Quality of care also improved in both DGFP and DGHS facilities after the intervention on some indicators. In DGHS facilities, the largest improvement was in the switch from use of dilation and curettage to use of MVA, which is expected to result in fewer complications related to the uterine evacuation procedure [11, 21]. In DGFP facilities, provision of pain management increased significantly between baseline and endline. The training providers received as a part of the intervention focused on woman-centered abortion care that stressed the importance of providing pain management as well as two-way communication and counseling on the abortion procedure, after-care and family planning. As a result, provider communication as well as women’s overall rating of the care they received improved significantly between baseline and endline in both DGFP and DGHS facilities. Though provider communication improved in DGHS facilities, the provider communication score was still low at endline (5.0 in DGHS facilities, compared to 8.9 in DGFP facilities), suggesting that more work is needed to improve counseling for women seen in DGHS facilities.

Study limitations

This study focused on data collected from client exit surveys. While it is important to capture women’s perspectives on the services they received, the study is limited by self-reported data. Future studies should include observation of MR, PAC and family planning counseling services and include a rating of the provider by a trainer or another provider. Data on post-procedure complications was not collected, and there is a lack of information regarding clinical outcomes such as continued bleeding, infection or retained products of conception. Client exit surveys are also potentially limited by social desirability bias, but the study made an effort to minimize this by hiring trained female data collectors to administer the surveys. This study is also limited by the sample, which is not representative of all MR and PAC clients in Bangladesh. Data were collected from facilities in both urban and rural areas and at multiple levels of the health system, but facilities participating in the pilot project were selected by DGFP and DGHS in conjunction with program implementers and are not representative of the country.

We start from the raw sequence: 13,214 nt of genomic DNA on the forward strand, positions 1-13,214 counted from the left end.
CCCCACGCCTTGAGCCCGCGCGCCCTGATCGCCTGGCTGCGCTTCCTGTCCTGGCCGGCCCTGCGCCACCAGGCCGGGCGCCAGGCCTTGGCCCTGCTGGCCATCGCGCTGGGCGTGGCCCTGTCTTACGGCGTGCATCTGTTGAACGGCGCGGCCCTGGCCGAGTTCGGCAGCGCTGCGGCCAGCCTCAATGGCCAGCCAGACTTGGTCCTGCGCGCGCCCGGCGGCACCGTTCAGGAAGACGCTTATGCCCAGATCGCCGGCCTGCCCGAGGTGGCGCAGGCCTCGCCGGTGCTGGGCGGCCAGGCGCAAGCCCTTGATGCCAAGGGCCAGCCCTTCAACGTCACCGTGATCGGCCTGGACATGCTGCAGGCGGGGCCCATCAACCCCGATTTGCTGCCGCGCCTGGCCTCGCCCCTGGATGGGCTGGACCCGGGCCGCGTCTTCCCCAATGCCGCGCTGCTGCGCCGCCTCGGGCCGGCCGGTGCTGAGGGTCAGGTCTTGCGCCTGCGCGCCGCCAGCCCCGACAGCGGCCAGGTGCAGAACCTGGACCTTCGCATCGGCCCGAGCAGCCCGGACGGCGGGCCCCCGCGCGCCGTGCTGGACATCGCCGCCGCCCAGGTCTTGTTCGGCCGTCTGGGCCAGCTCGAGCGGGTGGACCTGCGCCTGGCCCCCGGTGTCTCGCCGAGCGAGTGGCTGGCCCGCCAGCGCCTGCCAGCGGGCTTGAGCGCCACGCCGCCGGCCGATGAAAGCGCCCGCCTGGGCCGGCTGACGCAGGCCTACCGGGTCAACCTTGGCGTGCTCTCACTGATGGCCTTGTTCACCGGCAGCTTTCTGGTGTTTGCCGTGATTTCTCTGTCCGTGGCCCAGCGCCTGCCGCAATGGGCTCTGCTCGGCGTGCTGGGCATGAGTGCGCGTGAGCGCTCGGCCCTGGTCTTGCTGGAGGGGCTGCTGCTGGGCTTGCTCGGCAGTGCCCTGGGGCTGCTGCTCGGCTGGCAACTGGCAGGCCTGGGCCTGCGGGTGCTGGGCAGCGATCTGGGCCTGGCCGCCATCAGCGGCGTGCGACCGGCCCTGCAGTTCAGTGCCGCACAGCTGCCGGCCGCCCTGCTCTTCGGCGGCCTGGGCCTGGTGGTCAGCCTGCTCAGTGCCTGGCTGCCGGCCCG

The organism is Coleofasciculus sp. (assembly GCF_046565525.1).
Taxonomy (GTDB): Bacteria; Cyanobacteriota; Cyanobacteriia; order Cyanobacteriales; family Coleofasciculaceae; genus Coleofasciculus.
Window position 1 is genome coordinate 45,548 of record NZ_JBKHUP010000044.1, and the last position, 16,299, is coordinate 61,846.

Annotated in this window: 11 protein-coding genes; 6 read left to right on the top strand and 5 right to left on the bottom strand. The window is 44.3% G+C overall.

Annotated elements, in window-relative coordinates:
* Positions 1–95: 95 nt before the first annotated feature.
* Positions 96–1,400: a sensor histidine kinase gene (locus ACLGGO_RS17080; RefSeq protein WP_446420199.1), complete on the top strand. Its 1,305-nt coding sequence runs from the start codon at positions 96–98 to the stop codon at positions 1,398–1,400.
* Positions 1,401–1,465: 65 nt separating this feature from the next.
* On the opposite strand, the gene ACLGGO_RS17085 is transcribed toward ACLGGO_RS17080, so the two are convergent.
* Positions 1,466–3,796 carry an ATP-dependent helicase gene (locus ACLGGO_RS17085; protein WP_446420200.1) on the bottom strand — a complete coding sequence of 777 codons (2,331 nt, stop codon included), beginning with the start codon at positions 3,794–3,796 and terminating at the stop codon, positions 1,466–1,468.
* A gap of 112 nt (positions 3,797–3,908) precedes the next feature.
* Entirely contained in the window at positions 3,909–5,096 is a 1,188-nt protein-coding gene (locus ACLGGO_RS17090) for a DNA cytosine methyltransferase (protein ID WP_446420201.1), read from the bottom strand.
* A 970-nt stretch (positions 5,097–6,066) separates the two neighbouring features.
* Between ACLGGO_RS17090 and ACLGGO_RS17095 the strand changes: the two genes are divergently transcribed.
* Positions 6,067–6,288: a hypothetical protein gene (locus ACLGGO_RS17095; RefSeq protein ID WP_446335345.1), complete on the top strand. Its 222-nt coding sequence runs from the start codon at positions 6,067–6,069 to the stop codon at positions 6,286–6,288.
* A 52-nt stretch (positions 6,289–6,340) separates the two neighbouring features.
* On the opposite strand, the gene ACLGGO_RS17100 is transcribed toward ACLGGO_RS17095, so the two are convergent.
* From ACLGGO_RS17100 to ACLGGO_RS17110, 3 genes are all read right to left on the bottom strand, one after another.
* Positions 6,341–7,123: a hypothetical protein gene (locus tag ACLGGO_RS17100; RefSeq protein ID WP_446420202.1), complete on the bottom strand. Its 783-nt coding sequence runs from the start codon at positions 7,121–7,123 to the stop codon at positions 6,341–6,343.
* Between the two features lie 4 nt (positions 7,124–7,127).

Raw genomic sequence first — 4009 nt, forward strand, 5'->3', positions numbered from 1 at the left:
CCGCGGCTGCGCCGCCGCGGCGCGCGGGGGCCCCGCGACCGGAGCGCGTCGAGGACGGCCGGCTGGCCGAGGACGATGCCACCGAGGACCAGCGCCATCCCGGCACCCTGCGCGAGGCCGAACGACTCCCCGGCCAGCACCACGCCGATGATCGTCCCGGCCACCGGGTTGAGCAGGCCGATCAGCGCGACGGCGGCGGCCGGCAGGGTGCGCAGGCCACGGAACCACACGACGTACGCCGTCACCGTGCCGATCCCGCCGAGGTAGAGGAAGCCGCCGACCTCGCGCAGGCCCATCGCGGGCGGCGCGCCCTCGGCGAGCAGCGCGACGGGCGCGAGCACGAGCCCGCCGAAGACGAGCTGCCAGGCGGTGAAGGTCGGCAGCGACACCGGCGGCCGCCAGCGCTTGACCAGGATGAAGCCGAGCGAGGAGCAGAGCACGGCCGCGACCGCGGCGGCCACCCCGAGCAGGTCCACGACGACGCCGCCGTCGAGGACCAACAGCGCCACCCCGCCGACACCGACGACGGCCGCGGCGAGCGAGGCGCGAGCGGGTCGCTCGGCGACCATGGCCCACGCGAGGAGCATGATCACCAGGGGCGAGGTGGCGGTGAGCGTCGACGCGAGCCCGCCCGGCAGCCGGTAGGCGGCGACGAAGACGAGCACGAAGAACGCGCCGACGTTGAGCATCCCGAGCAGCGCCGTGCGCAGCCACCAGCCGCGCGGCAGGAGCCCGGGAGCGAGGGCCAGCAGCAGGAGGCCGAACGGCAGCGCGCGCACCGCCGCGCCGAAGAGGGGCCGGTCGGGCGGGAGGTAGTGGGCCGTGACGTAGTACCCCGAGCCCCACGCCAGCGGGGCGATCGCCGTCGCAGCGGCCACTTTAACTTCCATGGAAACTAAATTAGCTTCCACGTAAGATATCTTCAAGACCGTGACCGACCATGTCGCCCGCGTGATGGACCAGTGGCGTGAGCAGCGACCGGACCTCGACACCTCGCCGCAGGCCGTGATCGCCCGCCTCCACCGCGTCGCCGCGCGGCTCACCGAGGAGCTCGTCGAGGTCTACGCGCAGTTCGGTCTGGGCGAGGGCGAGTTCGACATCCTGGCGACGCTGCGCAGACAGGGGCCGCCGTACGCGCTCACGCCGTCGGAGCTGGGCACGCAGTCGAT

Conclusions

The pilot project demonstrated that it is possible to successfully integrate MR, PAC and family planning services in Bangladesh over a short period of time to ensure that women are able to access these services at both DGHS and DGFP facilities. Scale-up of integration of uterine evacuation and family planning services is recommended throughout the health system, which would require provider training on woman-centered abortion care as well as MR, PAC and family planning commodity supply in both DGHS and DGFP facilities. Particular attention should be paid to training on counseling in DGHS facilities where after intervention implementation, provider communication was poor and postabortion family planning counseling was still not universal. In addition, long-acting methods were underutilized in DGFP and DGHS facilities, and additional training on long-acting family planning methods should be considered.

Abbreviations

DGFP: 

Directorate General of Family Planning

DGHS: 

Directorate General of Health Services

MR: 

Menstrual regulation

MVA: 

Manual vacuum aspiration

NGO: 

Nongovernmental Organization

PAC: 

Postabortion care

RHSTEP: 

Reproductive Health Services Training and Education Program

WHO: 

World Health Organization

Declarations

Acknowledgements

We are grateful to our partners at the Directorate General of Family Planning (DGFP) and Directorate General of Health Services (DGHS) for supporting this study.

Funding

This study was internally funded by Ipas as data were collected as a part of routine data collection for monitoring and evaluation purposes.

Availability of data and materials

Please contact author for data requests.

Authors’ contributions

Authors contributed in the following ways: study design (KB, SMS, SS, KA), implementation (KB, SS), analysis (KB, EP, RC, KA) and writing (EP, KB). All authors reviewed and approved the final version of the manuscript.

Competing interests

The authors declare that they have no competing interests.

Consent for publication

Not applicable.

Ethics approval and consent to participate

This study received ethical approval from the Bangladesh Medical Research Council (#BMRC/NREC/2010-2013/61), Dhaka Medical College (#DMC/Ethical/2011/138) and the Allendale Investigational Review Board in the United States (reference number not assigned). Written informed consent was obtained from eligible clients before participation in the study.

Open AccessThis article is distributed under the terms of the Creative Commons Attribution 4.0 International License (http://creativecommons.org/licenses/by/4.0/), which permits unrestricted use, distribution, and reproduction in any medium, provided you give appropriate credit to the original author(s) and the source, provide a link to the Creative Commons license, and indicate if changes were made. The Creative Commons Public Domain Dedication waiver (http://creativecommons.org/publicdomain/zero/1.0/) applies to the data made available in this article, unless otherwise stated.

Authors’ Affiliations

(1)
Ipas Bangladesh
(2)
Department of Global Health and Population, Harvard T.H. Chan School of Public Health
(3)
Ipas

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Copyright

© The Author(s). 2017